There’s a feel-good story emerging out of India vis-a-vis the steel sector. A recent policy document showed a rise in steel exports in 2017, while a freshly released World Steel Association (WSA) report recorded a growth in crude steel production last year.
The Economic Survey of India 2017-18, a document released just prior to the union budget in India, has said a mix of policy inputs for local steel, the rise in global steel prices and a slew of efforts by the Indian government to protect the domestic steel market from cheap imports had all helped in raising steel exports from India to an “unprecedented” 53% rise during the April-December 2017, during which output rose to 7.6 million tons (MT).
Local consumption itself rose 5.2% during that period to 64.9 MT. Sale of finished steel rose 5.6% to 79.3 MT during the same period, largely because of a boost from India’s core infrastructure sector.
According to the WSA report, India’s crude steel production grew by 6.2% to 101.4 MT in 2017 compared to 95.5 MT in the previous year. While China remained the world leader by producing 831.7 MT in 2017 (up 5.7% from 786.9 MT the previous year), Japan took the second spot, but witnessed a decline in steel output by 0.1% to 104.7 MT in 2017 (from 104.8 MT in 2016).
The WSA report noted world steel production touched 1,691.2 MT for 2017, up by 5.3% compared to the 2016 output of 1,606.3 MT, which sector analysts say is good news.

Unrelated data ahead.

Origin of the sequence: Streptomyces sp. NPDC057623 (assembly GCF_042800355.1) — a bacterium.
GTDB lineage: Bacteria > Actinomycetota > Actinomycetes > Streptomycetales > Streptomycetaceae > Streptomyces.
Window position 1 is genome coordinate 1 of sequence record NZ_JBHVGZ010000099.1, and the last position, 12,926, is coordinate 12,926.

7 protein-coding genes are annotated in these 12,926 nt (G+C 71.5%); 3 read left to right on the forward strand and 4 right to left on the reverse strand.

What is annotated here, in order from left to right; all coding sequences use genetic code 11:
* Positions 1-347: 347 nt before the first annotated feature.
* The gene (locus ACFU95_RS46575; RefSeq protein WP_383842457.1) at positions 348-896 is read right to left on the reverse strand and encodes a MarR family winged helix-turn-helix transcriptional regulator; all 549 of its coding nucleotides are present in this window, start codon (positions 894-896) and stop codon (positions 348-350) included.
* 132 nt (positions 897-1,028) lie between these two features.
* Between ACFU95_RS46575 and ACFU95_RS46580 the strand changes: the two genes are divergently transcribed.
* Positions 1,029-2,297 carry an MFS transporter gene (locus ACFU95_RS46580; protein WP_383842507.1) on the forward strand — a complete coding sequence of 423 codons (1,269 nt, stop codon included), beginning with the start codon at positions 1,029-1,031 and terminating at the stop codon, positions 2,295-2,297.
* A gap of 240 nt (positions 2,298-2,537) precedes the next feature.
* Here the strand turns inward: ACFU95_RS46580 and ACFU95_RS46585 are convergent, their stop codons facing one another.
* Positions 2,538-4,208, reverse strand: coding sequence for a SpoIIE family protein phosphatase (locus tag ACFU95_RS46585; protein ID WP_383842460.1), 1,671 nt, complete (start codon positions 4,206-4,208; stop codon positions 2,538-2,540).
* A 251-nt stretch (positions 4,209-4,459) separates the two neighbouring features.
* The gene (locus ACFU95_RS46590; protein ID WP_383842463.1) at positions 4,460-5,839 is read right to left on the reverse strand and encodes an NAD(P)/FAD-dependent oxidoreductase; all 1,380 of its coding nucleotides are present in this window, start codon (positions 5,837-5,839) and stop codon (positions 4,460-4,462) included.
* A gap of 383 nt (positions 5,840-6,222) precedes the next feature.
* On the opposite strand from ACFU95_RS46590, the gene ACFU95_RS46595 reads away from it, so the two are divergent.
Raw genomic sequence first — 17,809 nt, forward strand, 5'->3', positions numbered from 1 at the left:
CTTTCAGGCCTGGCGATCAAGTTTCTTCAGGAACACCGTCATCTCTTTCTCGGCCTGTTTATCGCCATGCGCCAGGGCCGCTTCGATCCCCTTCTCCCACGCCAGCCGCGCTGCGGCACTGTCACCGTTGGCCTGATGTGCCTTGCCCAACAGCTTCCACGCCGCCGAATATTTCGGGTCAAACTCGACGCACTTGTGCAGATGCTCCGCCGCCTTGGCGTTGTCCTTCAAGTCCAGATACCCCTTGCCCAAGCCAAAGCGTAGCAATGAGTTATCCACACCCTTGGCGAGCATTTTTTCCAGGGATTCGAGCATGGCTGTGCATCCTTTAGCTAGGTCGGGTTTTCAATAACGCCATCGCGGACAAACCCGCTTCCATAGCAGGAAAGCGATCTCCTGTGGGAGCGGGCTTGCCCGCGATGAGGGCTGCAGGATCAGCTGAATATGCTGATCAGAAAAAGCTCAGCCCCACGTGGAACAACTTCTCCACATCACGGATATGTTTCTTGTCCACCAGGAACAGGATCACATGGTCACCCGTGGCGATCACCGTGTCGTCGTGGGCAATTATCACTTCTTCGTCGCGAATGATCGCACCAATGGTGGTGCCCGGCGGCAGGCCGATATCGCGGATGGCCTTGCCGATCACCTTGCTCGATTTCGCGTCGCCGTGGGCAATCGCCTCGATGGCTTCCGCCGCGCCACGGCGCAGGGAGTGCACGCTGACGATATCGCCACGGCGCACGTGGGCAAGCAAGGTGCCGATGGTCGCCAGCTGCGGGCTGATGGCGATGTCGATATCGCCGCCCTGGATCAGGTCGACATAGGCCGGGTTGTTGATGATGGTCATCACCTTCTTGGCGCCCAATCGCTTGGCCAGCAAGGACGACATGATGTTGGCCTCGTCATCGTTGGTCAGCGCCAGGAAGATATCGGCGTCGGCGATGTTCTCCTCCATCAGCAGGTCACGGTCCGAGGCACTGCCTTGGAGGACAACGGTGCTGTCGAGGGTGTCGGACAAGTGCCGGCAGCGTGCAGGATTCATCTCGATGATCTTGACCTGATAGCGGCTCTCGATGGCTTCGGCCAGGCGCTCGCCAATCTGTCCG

Specifically, India overtook the U.S. to become the world's third-largest steel producer.
Back up a few years and India was looking at surplus steel production capacity and the flooding of the market with cheap steel from countries such as China and South Korea.
After some loud complaints by local steel bodies and producers, the Indian government raised customs duty and imposed anti-dumping duty. The Minimum Import Price (MIP) was introduced in February 2016, and all these measures had ensured the recovery by domestic producers, the Economic Survey said.
In between, somewhere in 2016-17, exports started dipping again, and the government then notified anti-dumping duties and countervailing duties on various steel products in February 2017. This included imposition of anti-dumping duties on imports of seamless tubes, pipes and hollow profiles of iron, alloy or non-alloy steel originating and exported from China. Similar duties were slapped on hot-rolled coils (HRC), HR plates, cold-rolled (CR) products, wire rods and color coated steel. The government also levied countervailing duty on imports of stainless steel cold rolled flat products of all grades/series from China, Korea, the European Union, South Africa, Taiwan, Thailand and the U.S.
In 2017, the Indian government rolled out a “National Steel Policy”. The policy aims for production target of 300 million metric tons per year by 2030-31, up from the current 122 mtpy, a reduction in imports and also a hike in the current production of a crucial raw material, coking coal.
To add to this, preference to locally manufactured select iron and steel products has been enforced since May 2017. These measures have helped keep a check on imports, which went up by only 10.9% in April-December 2017 to 6.1 MT, the Economic Survey said.
India’s domestic consumption of steel per capita is around 65 kg, compared to global average of 235 kg — a worrisome factor in an otherwise positive growth story for Indian steel. India, however, is pushing for an increase in per capita steel consumption to 160 kg by 2030.